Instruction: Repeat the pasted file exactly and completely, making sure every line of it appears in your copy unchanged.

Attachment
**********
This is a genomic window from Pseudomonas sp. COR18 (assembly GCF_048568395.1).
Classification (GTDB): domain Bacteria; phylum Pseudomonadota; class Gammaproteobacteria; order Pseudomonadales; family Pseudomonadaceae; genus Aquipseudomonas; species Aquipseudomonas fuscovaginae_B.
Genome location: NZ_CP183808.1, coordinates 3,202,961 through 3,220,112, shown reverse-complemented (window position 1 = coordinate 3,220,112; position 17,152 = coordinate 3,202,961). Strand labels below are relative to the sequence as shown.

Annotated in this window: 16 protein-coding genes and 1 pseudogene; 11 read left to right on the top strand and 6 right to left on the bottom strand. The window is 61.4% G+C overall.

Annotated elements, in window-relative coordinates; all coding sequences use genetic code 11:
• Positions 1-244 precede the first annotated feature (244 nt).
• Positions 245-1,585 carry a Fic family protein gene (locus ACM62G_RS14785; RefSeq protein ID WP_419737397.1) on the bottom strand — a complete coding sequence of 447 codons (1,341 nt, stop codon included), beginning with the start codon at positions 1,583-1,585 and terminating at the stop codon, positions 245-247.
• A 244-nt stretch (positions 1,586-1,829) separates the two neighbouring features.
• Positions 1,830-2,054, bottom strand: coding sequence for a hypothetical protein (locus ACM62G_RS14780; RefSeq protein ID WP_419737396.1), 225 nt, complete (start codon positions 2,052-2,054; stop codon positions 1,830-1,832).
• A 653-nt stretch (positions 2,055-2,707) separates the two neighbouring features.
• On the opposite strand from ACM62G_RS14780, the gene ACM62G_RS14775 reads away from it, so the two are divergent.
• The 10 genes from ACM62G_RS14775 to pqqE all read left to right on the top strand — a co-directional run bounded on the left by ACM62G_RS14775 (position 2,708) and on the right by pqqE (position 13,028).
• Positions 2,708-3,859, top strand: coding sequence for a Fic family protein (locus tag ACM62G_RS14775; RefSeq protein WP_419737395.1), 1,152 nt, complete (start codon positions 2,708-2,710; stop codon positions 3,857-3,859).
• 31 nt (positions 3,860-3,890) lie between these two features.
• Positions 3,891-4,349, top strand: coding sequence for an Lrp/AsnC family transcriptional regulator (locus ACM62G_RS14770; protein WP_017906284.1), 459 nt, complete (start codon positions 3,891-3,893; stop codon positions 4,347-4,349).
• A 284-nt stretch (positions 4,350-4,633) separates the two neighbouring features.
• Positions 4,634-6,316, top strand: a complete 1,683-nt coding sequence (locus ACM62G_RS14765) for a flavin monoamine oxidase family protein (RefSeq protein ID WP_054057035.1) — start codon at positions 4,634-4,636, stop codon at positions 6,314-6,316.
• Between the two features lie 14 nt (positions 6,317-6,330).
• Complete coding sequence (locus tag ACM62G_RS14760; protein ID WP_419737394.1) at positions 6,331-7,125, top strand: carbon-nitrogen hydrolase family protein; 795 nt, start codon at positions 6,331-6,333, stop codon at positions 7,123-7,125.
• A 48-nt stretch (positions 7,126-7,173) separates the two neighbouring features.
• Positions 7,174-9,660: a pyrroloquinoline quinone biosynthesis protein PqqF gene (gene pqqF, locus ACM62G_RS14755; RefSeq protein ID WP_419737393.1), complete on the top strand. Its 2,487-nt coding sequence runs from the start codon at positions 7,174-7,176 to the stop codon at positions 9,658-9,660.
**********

This is a genomic window from Pseudomonas sp. COR18 (assembly GCF_048568395.1).
Classification (GTDB): domain Bacteria; phylum Pseudomonadota; class Gammaproteobacteria; order Pseudomonadales; family Pseudomonadaceae; genus Aquipseudomonas; species Aquipseudomonas fuscovaginae_B.
Genome location: NZ_CP183808.1, coordinates 3,202,961 through 3,220,112, shown reverse-complemented (window position 1 = coordinate 3,220,112; position 17,152 = coordinate 3,202,961). Strand labels below are relative to the sequence as shown.

Annotated in this window: 16 protein-coding genes and 1 pseudogene; 11 read left to right on the top strand and 6 right to left on the bottom strand. The window is 61.4% G+C overall.

Annotated elements, in window-relative coordinates; all coding sequences use genetic code 11:
• Positions 1-244 precede the first annotated feature (244 nt).
• Positions 245-1,585 carry a Fic family protein gene (locus ACM62G_RS14785; RefSeq protein ID WP_419737397.1) on the bottom strand — a complete coding sequence of 447 codons (1,341 nt, stop codon included), beginning with the start codon at positions 1,583-1,585 and terminating at the stop codon, positions 245-247.
• A 244-nt stretch (positions 1,586-1,829) separates the two neighbouring features.
• Positions 1,830-2,054, bottom strand: coding sequence for a hypothetical protein (locus ACM62G_RS14780; RefSeq protein ID WP_419737396.1), 225 nt, complete (start codon positions 2,052-2,054; stop codon positions 1,830-1,832).
• A 653-nt stretch (positions 2,055-2,707) separates the two neighbouring features.
• On the opposite strand from ACM62G_RS14780, the gene ACM62G_RS14775 reads away from it, so the two are divergent.
• The 10 genes from ACM62G_RS14775 to pqqE all read left to right on the top strand — a co-directional run bounded on the left by ACM62G_RS14775 (position 2,708) and on the right by pqqE (position 13,028).
• Positions 2,708-3,859, top strand: coding sequence for a Fic family protein (locus tag ACM62G_RS14775; RefSeq protein WP_419737395.1), 1,152 nt, complete (start codon positions 2,708-2,710; stop codon positions 3,857-3,859).
• 31 nt (positions 3,860-3,890) lie between these two features.
• Positions 3,891-4,349, top strand: coding sequence for an Lrp/AsnC family transcriptional regulator (locus ACM62G_RS14770; protein WP_017906284.1), 459 nt, complete (start codon positions 3,891-3,893; stop codon positions 4,347-4,349).
• A 284-nt stretch (positions 4,350-4,633) separates the two neighbouring features.
• Positions 4,634-6,316, top strand: a complete 1,683-nt coding sequence (locus ACM62G_RS14765) for a flavin monoamine oxidase family protein (RefSeq protein ID WP_054057035.1) — start codon at positions 4,634-4,636, stop codon at positions 6,314-6,316.
• Between the two features lie 14 nt (positions 6,317-6,330).
• Complete coding sequence (locus tag ACM62G_RS14760; protein ID WP_419737394.1) at positions 6,331-7,125, top strand: carbon-nitrogen hydrolase family protein; 795 nt, start codon at positions 6,331-6,333, stop codon at positions 7,123-7,125.
• A 48-nt stretch (positions 7,126-7,173) separates the two neighbouring features.
• Positions 7,174-9,660: a pyrroloquinoline quinone biosynthesis protein PqqF gene (gene pqqF, locus ACM62G_RS14755; RefSeq protein ID WP_419737393.1), complete on the top strand. Its 2,487-nt coding sequence runs from the start codon at positions 7,174-7,176 to the stop codon at positions 9,658-9,660.